Vegetable Production

Topics: Agriculture, Organic farming, Organic food Pages: 4 (1558 words) Published: November 25, 2012
Vegetable Production - Not just planting a few seeds!
The production of vegetables is very important in today’s society as we try to promote healthy living. Vegetables provide a major component to achieving a balanced and nutritious diet as they are a prime, convenient and natural source of minerals, vitamins, fibre and energy and are known not only to introduce essential nutrients to the diet but also to help to prevent diseases. Making vegetables available, through production, distribution and marketing, contributes strongly to their consumption and therefore also contributes to a healthier society.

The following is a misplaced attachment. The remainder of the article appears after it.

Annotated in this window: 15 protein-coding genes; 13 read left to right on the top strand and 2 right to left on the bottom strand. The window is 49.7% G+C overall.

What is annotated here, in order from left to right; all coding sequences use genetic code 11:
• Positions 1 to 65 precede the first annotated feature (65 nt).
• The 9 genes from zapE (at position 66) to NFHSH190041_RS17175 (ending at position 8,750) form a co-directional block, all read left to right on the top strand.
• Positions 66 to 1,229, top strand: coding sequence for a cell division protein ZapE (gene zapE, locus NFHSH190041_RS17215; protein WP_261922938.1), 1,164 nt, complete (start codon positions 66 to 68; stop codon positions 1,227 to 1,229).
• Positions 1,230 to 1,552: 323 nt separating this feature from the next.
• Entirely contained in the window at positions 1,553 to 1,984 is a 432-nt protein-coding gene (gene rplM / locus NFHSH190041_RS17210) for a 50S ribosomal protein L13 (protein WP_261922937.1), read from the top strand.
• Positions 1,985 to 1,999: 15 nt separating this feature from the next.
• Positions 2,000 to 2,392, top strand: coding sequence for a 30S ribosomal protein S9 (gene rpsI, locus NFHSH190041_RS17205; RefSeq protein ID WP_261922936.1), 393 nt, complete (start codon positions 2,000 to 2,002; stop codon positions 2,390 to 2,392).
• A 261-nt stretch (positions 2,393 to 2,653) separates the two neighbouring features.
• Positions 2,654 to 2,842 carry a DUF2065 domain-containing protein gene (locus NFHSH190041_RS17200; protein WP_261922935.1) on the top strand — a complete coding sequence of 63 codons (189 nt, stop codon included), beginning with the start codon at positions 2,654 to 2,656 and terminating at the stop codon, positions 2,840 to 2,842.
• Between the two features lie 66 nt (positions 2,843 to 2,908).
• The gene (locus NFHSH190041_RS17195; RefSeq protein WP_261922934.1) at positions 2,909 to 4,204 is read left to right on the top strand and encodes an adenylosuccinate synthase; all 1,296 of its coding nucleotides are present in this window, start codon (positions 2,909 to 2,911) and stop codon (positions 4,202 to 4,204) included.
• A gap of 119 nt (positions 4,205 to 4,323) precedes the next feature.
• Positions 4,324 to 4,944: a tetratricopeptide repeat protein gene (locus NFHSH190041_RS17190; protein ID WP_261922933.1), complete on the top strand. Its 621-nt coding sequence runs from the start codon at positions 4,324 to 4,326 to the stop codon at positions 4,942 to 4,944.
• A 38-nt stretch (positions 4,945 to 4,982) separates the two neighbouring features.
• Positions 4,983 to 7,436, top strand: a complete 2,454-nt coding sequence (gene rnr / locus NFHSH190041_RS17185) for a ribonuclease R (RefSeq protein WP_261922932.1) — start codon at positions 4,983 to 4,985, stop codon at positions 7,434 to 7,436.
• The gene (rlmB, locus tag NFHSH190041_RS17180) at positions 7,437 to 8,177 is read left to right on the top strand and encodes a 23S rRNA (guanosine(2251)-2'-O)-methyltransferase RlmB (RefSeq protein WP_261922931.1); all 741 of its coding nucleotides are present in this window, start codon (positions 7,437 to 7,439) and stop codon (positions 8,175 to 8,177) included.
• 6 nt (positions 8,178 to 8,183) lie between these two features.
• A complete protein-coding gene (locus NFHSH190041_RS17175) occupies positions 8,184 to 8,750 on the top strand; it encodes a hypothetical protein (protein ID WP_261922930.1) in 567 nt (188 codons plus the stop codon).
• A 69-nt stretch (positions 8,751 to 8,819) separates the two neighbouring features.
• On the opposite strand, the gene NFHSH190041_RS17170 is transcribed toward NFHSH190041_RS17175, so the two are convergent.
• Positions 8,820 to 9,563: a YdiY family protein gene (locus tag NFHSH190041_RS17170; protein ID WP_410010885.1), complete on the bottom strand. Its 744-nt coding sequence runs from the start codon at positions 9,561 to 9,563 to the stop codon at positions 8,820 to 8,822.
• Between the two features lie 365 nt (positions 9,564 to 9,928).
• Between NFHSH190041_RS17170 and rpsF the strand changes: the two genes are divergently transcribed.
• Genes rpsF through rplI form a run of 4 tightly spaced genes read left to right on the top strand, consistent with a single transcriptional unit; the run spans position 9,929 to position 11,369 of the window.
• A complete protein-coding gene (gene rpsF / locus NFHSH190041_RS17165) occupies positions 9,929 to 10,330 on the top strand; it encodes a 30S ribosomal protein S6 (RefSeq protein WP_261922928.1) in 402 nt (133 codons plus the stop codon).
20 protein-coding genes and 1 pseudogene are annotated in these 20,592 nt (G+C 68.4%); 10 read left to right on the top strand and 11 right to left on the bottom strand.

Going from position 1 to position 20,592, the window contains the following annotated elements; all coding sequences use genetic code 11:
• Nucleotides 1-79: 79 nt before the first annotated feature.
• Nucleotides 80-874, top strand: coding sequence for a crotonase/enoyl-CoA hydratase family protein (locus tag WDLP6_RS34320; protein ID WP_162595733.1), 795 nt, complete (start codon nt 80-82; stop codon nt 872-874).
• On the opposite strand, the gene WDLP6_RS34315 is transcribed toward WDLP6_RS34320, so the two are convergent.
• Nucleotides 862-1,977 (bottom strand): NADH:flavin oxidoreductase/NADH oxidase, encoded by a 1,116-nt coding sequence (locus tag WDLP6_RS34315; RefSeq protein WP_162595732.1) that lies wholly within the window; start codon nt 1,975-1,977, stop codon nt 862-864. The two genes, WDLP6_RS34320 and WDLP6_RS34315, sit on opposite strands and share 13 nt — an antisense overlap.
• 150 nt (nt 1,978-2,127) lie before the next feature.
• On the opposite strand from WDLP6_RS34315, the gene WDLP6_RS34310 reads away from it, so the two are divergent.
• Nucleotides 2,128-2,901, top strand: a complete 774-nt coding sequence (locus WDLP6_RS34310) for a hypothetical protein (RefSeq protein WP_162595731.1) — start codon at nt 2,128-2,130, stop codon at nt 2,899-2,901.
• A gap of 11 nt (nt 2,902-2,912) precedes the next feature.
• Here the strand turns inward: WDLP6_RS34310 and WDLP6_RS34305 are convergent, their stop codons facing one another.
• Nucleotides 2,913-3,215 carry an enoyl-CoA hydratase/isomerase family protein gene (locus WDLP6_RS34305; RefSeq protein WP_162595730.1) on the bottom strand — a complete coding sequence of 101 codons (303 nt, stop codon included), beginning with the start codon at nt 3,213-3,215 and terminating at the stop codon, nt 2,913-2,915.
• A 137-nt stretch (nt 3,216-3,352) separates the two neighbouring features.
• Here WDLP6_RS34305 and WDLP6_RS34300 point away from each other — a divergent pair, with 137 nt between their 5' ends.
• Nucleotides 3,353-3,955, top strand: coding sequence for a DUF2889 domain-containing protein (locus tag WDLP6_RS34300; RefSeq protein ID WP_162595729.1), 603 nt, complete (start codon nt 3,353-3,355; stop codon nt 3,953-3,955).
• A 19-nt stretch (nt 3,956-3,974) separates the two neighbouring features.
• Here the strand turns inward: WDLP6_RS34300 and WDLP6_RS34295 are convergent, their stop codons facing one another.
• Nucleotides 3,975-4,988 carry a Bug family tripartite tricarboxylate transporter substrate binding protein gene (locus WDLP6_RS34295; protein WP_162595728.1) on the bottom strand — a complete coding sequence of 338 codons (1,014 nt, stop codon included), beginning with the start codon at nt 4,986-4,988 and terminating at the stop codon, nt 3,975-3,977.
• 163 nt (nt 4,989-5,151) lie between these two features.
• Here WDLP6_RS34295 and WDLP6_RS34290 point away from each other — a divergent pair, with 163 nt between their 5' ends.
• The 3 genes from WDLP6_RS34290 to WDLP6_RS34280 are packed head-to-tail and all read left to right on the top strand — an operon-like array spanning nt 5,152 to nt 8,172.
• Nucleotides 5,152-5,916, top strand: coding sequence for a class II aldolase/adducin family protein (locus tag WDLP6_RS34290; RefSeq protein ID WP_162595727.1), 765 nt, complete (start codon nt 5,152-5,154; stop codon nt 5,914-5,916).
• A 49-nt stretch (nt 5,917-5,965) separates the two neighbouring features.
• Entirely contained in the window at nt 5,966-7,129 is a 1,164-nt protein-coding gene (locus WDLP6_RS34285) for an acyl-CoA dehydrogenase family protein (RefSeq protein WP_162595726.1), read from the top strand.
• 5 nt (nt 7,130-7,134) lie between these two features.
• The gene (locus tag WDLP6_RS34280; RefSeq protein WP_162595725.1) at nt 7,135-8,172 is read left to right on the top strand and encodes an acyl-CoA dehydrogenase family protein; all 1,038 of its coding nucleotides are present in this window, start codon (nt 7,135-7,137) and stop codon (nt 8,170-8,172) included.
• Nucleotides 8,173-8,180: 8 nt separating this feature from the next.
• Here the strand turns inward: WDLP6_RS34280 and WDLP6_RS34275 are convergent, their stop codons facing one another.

There are different approaches into how vegetables can be produced and grown and it depends entirely on the farmer, their approach to farming, and of course the resources available such as; machinery, technology, amenities and the acreage of land available for such a project. There are two general approaches to vegetable production that you must consider if you were to toy with the idea of growing some vegetables whether it be for your own consumption or maybe to supply the nation. These two general approaches are often described as; conventional farming or organic farming. Generally the conventional method involves the use of synthetic pesticides which may or may not be based on naturally occurring compounds to protect crops from diseases, pests and weeds. Crops which are genetically modified to resist or tolerate diseases, pests etc can also be used in this method of farming as a strategy for protecting crops. Crop nutrient management in conventional systems typically involves the application of synthetic fertilizers which can be tailored to meet the needs of specific combinations of vegetables and also include other factors such as soil, climate, water source availability etc. Organic vegetable farming on the other hand relies strongly on cultural & mechanical practises and biological principles for weed, pest, disease and nutrient management. It’s...
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